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Caltabellotta, in the Agrigento district of western Sicily, is set on Mount "Kratas", to the south of the Sicanian Mountains in an almost impregnable position surrounded by three peaks: Monte Pellegrino, Monte Castello and the Gogala cliff. It is a beatiful location and views from here are stunning.
The original medieval town of Caltabellotta occupies the top of the mountain, while the successive expansions and modifications, dating from the 16th and 17th centuries, occupy the slopes below. The oldest part of town, called Terravecchia, is located around the Mother Church, dominated by the ruins of the fortress of Castelvecchio.
The cathedral was built by Count Roger in the Norman period after the victory over the Muslims, and has three naves supported by sturdy pillars; the main portal and the top part of the structure of the interior date from the 13th century. The church holds a few statues such as the "Madonna della Catena" by Giacomo Gagini (1517-1598) and the “Madonna and Child” by Fazio Gagini [1520-1567] (son of Antonello).
The highlight of the cathedral is the chapel of "Santa Maria della Catena" which is decorated with 16th century stucco and frescoes by Antonino Ferraro da Giuliana. Ferraro was one of the most important 16th century wood carvers and specialised in religious works with a strong realism.
To the left side of the church is the bell tower, consisting of a square tower, while to north of the church are the ruins of the so-called "Castelvecchio", of uncertain origin.
Other Caltabellotta monuments
Behind the Cathedral the remains of the castle are of Arab origin, probably dating from the second half of the 11th century and subsequently modified by the Normans.
It was in the castle of Caltabellota that in 1302 the famous Treaty of Caltabellotta was signed, between Frederick II of Aragon (1272-1337) and Charles of Valois (1270-1325), which ended the War of the Vespers.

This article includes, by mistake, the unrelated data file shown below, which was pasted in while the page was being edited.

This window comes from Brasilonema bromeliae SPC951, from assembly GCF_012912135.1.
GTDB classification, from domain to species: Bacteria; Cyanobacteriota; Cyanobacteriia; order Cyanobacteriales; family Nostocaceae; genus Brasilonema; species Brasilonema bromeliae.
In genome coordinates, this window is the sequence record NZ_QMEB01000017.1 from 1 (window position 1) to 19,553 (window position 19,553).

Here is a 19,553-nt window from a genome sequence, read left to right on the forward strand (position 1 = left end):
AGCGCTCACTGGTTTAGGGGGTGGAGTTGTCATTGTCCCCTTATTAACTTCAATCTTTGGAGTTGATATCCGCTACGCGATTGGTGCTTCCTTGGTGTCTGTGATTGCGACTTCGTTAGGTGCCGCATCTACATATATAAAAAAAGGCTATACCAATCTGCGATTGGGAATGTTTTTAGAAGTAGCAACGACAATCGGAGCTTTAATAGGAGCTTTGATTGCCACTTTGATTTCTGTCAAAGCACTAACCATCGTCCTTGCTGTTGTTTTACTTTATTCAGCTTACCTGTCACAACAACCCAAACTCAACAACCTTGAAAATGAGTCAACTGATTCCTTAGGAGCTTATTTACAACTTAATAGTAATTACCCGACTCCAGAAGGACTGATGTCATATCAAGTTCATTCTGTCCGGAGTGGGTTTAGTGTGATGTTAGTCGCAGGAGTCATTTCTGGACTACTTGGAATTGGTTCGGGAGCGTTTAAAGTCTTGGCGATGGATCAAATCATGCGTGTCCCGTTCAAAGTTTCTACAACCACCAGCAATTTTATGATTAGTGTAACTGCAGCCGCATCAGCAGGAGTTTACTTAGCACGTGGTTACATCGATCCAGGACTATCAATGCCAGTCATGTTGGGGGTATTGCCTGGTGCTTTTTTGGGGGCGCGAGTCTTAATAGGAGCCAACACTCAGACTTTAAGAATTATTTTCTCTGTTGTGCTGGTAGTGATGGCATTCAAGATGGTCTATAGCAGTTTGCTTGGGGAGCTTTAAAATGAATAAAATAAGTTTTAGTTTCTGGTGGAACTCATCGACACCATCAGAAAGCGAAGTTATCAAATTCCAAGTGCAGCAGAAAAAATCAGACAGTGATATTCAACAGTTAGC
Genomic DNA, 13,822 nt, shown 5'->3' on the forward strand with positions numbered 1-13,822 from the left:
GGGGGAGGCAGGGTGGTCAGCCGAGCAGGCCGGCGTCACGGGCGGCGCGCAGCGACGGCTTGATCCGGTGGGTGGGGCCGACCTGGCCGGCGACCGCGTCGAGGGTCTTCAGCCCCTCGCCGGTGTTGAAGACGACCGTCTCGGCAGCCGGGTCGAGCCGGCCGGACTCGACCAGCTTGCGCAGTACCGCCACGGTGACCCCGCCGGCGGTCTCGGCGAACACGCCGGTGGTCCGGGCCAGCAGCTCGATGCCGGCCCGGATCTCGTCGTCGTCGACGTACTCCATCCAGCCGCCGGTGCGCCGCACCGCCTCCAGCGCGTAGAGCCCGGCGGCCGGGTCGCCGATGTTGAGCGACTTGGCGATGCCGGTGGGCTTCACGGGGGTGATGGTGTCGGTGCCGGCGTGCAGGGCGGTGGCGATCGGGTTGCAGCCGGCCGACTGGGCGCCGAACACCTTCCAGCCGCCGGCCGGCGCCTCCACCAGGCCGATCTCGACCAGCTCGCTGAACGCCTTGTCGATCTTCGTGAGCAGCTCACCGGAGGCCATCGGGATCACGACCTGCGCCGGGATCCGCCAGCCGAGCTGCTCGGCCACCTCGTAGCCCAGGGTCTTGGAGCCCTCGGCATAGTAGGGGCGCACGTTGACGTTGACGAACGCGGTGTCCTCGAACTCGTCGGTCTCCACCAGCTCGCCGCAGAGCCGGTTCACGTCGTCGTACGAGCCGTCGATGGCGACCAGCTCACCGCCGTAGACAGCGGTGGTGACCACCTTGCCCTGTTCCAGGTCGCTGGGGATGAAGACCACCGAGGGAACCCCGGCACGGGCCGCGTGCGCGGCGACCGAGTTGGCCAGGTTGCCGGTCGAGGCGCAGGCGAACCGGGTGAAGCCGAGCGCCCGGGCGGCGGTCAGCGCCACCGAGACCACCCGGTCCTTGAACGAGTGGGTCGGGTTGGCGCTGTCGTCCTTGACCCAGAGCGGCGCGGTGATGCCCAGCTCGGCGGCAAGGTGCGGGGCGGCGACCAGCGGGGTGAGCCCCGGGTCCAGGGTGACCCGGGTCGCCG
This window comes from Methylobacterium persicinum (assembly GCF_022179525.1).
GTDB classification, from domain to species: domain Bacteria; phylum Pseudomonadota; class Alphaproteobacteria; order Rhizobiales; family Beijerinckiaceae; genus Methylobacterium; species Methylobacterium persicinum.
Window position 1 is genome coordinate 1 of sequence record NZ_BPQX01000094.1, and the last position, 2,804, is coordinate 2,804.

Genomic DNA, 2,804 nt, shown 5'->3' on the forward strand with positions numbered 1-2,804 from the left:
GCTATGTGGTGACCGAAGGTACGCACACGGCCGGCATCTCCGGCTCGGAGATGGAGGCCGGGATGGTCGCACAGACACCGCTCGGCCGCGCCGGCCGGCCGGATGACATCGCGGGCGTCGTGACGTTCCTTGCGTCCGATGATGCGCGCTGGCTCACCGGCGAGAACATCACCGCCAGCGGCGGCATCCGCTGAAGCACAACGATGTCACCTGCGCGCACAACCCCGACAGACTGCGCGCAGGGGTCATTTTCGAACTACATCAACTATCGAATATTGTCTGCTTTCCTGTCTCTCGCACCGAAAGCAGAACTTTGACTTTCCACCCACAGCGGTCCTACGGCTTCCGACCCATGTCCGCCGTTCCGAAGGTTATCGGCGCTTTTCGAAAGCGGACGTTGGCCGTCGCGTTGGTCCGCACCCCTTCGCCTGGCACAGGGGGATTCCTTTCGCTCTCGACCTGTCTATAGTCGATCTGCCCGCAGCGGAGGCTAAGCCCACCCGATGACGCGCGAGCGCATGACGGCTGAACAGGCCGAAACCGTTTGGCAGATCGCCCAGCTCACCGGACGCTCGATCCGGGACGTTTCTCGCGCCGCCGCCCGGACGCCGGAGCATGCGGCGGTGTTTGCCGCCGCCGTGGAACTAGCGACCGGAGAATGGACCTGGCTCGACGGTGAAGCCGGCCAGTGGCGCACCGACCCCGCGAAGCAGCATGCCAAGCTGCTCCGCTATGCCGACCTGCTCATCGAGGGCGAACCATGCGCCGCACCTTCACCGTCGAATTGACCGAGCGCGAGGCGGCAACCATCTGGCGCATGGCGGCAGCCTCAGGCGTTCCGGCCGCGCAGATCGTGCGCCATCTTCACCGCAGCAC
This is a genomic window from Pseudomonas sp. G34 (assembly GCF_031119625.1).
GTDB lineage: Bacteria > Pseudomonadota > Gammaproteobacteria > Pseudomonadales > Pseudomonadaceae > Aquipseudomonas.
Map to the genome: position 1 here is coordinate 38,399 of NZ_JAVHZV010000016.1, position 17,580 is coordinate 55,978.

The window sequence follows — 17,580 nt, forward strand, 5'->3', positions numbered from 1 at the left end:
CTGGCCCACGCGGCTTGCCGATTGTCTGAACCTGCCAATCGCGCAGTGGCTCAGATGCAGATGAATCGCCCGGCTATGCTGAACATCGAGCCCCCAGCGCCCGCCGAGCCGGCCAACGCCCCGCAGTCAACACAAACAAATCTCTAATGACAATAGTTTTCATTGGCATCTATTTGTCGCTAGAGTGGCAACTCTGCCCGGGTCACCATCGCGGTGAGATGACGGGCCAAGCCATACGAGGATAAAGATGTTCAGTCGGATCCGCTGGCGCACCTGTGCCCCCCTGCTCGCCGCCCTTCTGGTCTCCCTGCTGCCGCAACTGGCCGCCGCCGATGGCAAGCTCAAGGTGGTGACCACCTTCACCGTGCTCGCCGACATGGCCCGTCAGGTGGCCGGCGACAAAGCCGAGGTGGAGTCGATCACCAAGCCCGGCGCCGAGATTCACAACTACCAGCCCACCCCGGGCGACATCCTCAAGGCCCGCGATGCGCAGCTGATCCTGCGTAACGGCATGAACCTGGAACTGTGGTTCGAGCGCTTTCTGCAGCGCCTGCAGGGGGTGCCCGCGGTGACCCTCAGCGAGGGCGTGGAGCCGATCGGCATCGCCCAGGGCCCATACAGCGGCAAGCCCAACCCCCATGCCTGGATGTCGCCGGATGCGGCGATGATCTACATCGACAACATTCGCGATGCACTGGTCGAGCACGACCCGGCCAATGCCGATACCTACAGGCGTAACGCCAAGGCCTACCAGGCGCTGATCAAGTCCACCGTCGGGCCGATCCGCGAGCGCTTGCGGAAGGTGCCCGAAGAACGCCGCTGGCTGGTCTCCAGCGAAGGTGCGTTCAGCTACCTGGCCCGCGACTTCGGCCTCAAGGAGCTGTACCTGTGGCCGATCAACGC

Further down the hill the Church of Saint Augustine was built in the first half of the 14th century. It houses a large group of polychrome terracotta of the “Deposition” by Antonino Ferraro.
Your artistic journey can continue with a visit to the rocky Church of Santa Maria della Pietà, dating back to the Byzantine period, and the church of San Francesco, which belonged to the Capuchin monastery. Inside this church and worthy of mention is the altarpiece by Fra’ Felice da Sambuca (Gioacchino Viscosi, 1734-1805) depicting the “Madonna and Child.”
Also of particular note is the 16th century Carmine Church which houses a statue by Antonello Gagini (1478-1536) depicting the "Madonna delle Grazie," and a marble statue representing the "Mater Lactans", by Fazio Gagini.
Further up is the Hermitage of San Pellegrino which you can visit. The hermit, according to a local folk-tale, is considered to be the first Bishop of the ancient Triokala, then you reach a 17th century church dedicated to the same saint, carved into the rock, in the interior of which is a baroque style statue of the patron saint.
Caltabellotta is located in a natural habitat that has few comparisons and a very wide variety of landscapes, where we go from the citrus groves of the coast to the beautiful mountain areas often covered in almond trees.
Traditional cuisine of Caltabellotta
The local almonds are used for preparing dishes such as "froscia" a dish made with eggs, bread, grated cheese, cottage cheese, milk, fried asparagus , salt, pepper and other herbs.
In addition to the excellent bread seasoned with the typical olive oil of the area, we suggest you try one of the most traditional dishes of the area, called "Patate a sfinciuni", a small cake made with potatoes, eggs, bread crumbs and black pepper.
Places to visit nearby
A few kilometers from Caltabellotta is the village of St. Anna, founded in the 17th century by Francis Alliata, Prince of Villafranca, and probably the site of the ancient city of "Triokala".
See also Caltabellotta history and etymology.
You can find more local travel ideas in the Sicily guide.